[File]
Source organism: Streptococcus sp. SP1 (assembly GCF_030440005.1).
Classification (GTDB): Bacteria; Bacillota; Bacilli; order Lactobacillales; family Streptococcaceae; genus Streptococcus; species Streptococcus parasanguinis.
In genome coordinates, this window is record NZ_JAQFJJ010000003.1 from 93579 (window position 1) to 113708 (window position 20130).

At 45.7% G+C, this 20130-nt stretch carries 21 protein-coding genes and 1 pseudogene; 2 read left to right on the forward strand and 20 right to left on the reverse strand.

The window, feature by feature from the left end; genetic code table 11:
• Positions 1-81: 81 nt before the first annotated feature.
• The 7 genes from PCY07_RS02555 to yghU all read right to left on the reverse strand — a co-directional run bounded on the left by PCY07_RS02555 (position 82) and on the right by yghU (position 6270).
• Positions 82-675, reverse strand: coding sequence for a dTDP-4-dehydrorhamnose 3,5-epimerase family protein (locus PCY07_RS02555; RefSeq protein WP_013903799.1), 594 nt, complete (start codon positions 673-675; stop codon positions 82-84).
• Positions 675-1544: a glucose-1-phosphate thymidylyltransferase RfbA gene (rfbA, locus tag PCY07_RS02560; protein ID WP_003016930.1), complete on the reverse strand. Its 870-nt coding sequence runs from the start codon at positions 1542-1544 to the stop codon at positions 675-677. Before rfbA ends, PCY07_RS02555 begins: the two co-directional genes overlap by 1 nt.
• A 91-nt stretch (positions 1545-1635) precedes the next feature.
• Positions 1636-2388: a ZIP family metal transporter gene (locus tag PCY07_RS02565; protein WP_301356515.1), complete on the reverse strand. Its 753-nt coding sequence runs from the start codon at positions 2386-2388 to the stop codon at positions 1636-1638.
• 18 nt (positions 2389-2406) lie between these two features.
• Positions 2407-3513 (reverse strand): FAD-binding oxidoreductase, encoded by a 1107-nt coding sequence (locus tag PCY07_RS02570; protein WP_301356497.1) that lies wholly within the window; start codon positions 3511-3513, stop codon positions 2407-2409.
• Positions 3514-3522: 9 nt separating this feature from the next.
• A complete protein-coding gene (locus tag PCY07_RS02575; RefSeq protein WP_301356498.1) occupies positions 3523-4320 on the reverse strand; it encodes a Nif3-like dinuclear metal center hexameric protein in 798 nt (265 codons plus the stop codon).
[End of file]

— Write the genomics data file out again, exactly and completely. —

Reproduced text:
Source organism: Streptococcus sp. SP1 (assembly GCF_030440005.1).
Classification (GTDB): Bacteria; Bacillota; Bacilli; order Lactobacillales; family Streptococcaceae; genus Streptococcus; species Streptococcus parasanguinis.
In genome coordinates, this window is record NZ_JAQFJJ010000003.1 from 93579 (window position 1) to 113708 (window position 20130).

At 45.7% G+C, this 20130-nt stretch carries 21 protein-coding genes and 1 pseudogene; 2 read left to right on the forward strand and 20 right to left on the reverse strand.

The window, feature by feature from the left end; genetic code table 11:
• Positions 1-81: 81 nt before the first annotated feature.
• The 7 genes from PCY07_RS02555 to yghU all read right to left on the reverse strand — a co-directional run bounded on the left by PCY07_RS02555 (position 82) and on the right by yghU (position 6270).
• Positions 82-675, reverse strand: coding sequence for a dTDP-4-dehydrorhamnose 3,5-epimerase family protein (locus PCY07_RS02555; RefSeq protein WP_013903799.1), 594 nt, complete (start codon positions 673-675; stop codon positions 82-84).
• Positions 675-1544: a glucose-1-phosphate thymidylyltransferase RfbA gene (rfbA, locus tag PCY07_RS02560; protein ID WP_003016930.1), complete on the reverse strand. Its 870-nt coding sequence runs from the start codon at positions 1542-1544 to the stop codon at positions 675-677. Before rfbA ends, PCY07_RS02555 begins: the two co-directional genes overlap by 1 nt.
• A 91-nt stretch (positions 1545-1635) precedes the next feature.
• Positions 1636-2388: a ZIP family metal transporter gene (locus tag PCY07_RS02565; protein WP_301356515.1), complete on the reverse strand. Its 753-nt coding sequence runs from the start codon at positions 2386-2388 to the stop codon at positions 1636-1638.
• 18 nt (positions 2389-2406) lie between these two features.
• Positions 2407-3513 (reverse strand): FAD-binding oxidoreductase, encoded by a 1107-nt coding sequence (locus tag PCY07_RS02570; protein WP_301356497.1) that lies wholly within the window; start codon positions 3511-3513, stop codon positions 2407-2409.
• Positions 3514-3522: 9 nt separating this feature from the next.
• A complete protein-coding gene (locus tag PCY07_RS02575; RefSeq protein WP_301356498.1) occupies positions 3523-4320 on the reverse strand; it encodes a Nif3-like dinuclear metal center hexameric protein in 798 nt (265 codons plus the stop codon).